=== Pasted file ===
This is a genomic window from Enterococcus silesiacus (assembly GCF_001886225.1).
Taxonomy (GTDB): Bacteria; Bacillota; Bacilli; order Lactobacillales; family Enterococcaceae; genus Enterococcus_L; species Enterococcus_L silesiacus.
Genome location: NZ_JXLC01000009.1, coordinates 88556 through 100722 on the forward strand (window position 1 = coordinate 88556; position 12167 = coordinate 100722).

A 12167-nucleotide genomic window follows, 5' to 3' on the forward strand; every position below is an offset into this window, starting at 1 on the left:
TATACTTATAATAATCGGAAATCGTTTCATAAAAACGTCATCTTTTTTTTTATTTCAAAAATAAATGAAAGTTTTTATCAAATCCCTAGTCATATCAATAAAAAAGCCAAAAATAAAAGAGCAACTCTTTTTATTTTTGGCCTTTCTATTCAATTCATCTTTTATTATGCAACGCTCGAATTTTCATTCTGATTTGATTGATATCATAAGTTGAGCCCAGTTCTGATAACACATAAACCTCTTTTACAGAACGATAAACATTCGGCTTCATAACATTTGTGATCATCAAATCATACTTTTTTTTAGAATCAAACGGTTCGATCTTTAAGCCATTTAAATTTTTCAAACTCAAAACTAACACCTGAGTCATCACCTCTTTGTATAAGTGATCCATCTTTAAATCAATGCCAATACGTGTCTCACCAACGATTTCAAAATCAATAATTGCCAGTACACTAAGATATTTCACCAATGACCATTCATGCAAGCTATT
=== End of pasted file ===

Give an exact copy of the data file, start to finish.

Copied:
This is a genomic window from Enterococcus silesiacus (assembly GCF_001886225.1).
Taxonomy (GTDB): Bacteria; Bacillota; Bacilli; order Lactobacillales; family Enterococcaceae; genus Enterococcus_L; species Enterococcus_L silesiacus.
Genome location: NZ_JXLC01000009.1, coordinates 88556 through 100722 on the forward strand (window position 1 = coordinate 88556; position 12167 = coordinate 100722).

A 12167-nucleotide genomic window follows, 5' to 3' on the forward strand; every position below is an offset into this window, starting at 1 on the left:
TATACTTATAATAATCGGAAATCGTTTCATAAAAACGTCATCTTTTTTTTTATTTCAAAAATAAATGAAAGTTTTTATCAAATCCCTAGTCATATCAATAAAAAAGCCAAAAATAAAAGAGCAACTCTTTTTATTTTTGGCCTTTCTATTCAATTCATCTTTTATTATGCAACGCTCGAATTTTCATTCTGATTTGATTGATATCATAAGTTGAGCCCAGTTCTGATAACACATAAACCTCTTTTACAGAACGATAAACATTCGGCTTCATAACATTTGTGATCATCAAATCATACTTTTTTTTAGAATCAAACGGTTCGATCTTTAAGCCATTTAAATTTTTCAAACTCAAAACTAACACCTGAGTCATCACCTCTTTGTATAAGTGATCCATCTTTAAATCAATGCCAATACGTGTCTCACCAACGATTTCAAAATCAATAATTGCCAGTACACTAAGATATTTCACCAATGACCATTCATGCAAGCTATT